Note: Use the link below to view the news segment.
“Media Opportunity with Fox Business News at 6pm tonight. Call me asap to discuss.” That’s what the email read and what you can expect when working with a publicist; often having to throw best laid plans out the window in return for the exposure they generate for you.
So, I dropped everything, rescheduled some meetings and found myself quickly suited up and on my way to the television station.
The commentary they were looking for had to do with the decision made by the Howard Schultz, the CEO of Starbucks to close up the 7,100 stores for some ‘necessary’ training for all Starbucks employees. Here’s how the story read:
“Starbucks Closing All Stores for 3 Hours Tuesday Afternoon for Barista Re-training
Tuesday, February 26, 2008
SEATTLE — Starbucks is closing the doors at its 7,100 stores across America for a brief barista re-education. CEO Howard Schultz announced the 3-hour closure starting at 5:30 p.m. local time Tuesday to energize 135,000 employees. He wants baristas to share their passion for making espresso, or as he says, “to pull the perfect shot, steam milk to order and customize their favorite beverage.” Schultz says it’s part of his refocusing on the coffee customer experience. Since the chairman returned as CEO in January he has been making changes to revive Starbucks’ growth.
I was interviewed by Neil Cavuto Senior VP, Anchor & Managing Editor, Business News on FOX Business Network. They wanted to hear a few different commentaries on the story and whether or not this was a good decision. Here’s what I said, and a little more.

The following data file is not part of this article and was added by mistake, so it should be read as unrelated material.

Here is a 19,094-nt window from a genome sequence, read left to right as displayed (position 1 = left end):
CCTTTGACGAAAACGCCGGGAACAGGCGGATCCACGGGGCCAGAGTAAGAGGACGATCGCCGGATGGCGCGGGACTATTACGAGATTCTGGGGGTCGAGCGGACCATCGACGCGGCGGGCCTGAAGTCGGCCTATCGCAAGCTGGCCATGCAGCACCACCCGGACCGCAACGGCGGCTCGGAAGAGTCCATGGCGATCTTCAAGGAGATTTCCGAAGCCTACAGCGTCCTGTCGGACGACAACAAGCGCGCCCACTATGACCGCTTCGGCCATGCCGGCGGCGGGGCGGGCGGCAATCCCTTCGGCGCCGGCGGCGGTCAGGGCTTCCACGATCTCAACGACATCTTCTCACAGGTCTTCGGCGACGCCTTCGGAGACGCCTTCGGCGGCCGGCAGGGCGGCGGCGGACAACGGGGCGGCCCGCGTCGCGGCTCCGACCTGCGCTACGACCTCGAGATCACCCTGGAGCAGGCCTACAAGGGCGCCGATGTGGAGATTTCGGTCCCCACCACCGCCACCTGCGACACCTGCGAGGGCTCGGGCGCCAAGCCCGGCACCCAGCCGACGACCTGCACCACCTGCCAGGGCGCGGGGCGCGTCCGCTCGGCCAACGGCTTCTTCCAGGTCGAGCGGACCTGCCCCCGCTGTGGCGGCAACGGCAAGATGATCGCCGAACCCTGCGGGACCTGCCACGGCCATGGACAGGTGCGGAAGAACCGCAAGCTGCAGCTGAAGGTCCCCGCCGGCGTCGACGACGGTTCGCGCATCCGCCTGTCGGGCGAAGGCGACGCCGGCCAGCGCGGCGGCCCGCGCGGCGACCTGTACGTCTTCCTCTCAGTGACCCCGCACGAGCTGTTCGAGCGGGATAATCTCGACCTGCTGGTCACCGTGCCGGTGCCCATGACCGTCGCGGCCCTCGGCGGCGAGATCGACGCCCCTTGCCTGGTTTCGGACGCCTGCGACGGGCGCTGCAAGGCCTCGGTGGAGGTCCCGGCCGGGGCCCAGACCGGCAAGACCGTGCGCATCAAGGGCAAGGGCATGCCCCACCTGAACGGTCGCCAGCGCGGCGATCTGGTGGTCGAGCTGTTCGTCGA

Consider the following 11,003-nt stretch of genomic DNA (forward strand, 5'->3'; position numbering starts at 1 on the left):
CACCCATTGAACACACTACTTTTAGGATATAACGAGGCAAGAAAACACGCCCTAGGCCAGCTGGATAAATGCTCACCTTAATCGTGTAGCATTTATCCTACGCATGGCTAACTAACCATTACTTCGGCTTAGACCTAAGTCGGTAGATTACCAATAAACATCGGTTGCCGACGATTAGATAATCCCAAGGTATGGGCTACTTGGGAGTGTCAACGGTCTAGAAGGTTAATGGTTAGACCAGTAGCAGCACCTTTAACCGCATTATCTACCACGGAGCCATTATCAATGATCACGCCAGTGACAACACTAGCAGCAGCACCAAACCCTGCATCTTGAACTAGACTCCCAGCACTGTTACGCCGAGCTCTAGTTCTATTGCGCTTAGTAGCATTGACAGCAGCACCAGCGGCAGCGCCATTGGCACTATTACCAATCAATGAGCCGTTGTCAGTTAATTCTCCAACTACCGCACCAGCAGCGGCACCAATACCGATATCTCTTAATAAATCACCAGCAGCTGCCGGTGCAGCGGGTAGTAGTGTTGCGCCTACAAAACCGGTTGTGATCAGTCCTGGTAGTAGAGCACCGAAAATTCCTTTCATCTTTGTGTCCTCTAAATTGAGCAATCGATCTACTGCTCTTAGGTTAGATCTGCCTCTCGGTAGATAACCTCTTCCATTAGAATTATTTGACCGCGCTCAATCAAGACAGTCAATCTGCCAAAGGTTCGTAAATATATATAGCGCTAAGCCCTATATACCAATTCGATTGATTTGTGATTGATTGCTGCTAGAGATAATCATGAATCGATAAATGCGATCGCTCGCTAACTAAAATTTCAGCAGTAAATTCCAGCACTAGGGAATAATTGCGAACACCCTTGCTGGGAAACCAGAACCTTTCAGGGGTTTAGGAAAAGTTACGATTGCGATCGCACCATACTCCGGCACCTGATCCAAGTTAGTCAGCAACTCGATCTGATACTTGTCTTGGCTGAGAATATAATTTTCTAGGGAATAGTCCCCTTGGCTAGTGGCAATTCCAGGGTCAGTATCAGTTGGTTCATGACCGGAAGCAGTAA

At first glance, it could be viewed as a strategically positioned publicity move, given the media attention this attracted. It’s not like this is the only platform a company uses to develop their people. They could have spread this training out over time. They could have done this before or after hours, in smaller teams and one to one with their mangers. It would have certainly been less of a disruption to their business and my coffee consumption.
And sure, this re-education effort portrays Starbucks as a consumer conscientious company driven to maintain the highest of standards regarding their people and their product, as well as the consumer experience they strive to create for their customers, who have grown accustomed to expecting the same experience each time they purchase a cup of coffee at Starbucks. And there’s no question that Starbucks has very much pioneered many of the changes in the way we purchase and enjoy our coffee today.
Conversely, this can also be viewed as a highly reactionary move from Starbucks. This move could be perceived as a hole in their system to maintain certain high performance standards; an inability to continuously train and coach their employees properly and reinforce best practices. After all, if there was ongoing training or coaching to maintain performance and best barista practices, there wouldn’t be a need to close up shop and pull out 135,000 employees for three hours. I can’t imagine this move becoming part of any long term training and development initiative.